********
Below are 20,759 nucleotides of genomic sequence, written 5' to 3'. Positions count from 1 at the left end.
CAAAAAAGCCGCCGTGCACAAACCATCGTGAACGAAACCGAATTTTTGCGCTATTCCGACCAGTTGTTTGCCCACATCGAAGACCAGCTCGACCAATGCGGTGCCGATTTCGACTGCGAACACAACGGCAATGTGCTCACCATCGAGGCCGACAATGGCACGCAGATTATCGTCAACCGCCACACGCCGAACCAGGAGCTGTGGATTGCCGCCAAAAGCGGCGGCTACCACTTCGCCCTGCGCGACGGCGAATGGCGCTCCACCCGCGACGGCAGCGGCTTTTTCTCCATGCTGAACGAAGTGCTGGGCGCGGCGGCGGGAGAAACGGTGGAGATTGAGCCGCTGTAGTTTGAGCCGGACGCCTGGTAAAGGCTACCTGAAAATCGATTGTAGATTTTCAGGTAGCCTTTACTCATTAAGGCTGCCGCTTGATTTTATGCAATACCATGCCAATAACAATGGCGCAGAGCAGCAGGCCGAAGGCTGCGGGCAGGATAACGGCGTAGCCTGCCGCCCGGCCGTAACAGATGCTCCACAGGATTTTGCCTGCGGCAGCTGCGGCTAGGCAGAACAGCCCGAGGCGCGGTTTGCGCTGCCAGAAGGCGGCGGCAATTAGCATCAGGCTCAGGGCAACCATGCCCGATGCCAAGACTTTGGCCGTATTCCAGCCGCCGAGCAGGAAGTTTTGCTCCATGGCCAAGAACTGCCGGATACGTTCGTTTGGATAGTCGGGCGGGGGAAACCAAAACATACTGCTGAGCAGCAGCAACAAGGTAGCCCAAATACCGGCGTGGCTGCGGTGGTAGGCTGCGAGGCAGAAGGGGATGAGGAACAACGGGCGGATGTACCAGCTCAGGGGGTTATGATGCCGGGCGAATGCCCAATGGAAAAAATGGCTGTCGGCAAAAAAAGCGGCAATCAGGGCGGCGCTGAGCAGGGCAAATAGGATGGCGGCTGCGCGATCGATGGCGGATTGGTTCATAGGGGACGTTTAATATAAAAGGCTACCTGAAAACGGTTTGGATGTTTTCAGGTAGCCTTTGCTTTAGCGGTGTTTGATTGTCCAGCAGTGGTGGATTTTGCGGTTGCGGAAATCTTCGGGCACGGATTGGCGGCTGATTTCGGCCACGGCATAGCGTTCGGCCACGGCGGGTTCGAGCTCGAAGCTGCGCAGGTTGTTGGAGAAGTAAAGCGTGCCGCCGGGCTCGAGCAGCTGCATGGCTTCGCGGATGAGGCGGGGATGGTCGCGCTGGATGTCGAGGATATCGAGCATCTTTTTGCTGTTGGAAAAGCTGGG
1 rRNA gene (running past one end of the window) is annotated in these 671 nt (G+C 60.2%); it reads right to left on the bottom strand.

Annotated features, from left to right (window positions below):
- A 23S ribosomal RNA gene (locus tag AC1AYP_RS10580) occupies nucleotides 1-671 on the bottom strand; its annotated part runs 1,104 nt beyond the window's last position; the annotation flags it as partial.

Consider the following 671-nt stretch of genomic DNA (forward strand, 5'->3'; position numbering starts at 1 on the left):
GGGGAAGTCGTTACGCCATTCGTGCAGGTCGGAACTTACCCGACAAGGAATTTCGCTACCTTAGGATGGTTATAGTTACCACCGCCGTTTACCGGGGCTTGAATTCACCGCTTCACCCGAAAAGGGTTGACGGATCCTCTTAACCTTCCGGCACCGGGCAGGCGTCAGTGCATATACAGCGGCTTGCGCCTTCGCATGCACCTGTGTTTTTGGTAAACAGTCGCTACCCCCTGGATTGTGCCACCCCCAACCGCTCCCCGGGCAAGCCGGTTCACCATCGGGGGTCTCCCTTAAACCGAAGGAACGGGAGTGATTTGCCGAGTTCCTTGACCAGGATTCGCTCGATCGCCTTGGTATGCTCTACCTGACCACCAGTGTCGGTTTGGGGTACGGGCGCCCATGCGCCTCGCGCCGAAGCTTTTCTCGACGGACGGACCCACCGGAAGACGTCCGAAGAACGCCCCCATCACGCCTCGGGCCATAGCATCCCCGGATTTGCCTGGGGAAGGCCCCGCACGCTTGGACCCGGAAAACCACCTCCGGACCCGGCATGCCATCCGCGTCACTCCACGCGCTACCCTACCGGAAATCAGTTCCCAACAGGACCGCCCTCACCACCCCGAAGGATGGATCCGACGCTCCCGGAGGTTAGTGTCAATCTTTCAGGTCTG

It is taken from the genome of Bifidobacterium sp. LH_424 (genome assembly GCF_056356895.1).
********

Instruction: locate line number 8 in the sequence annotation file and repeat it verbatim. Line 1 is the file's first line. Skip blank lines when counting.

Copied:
It is taken from the genome of Bifidobacterium sp. LH_424 (genome assembly GCF_056356895.1).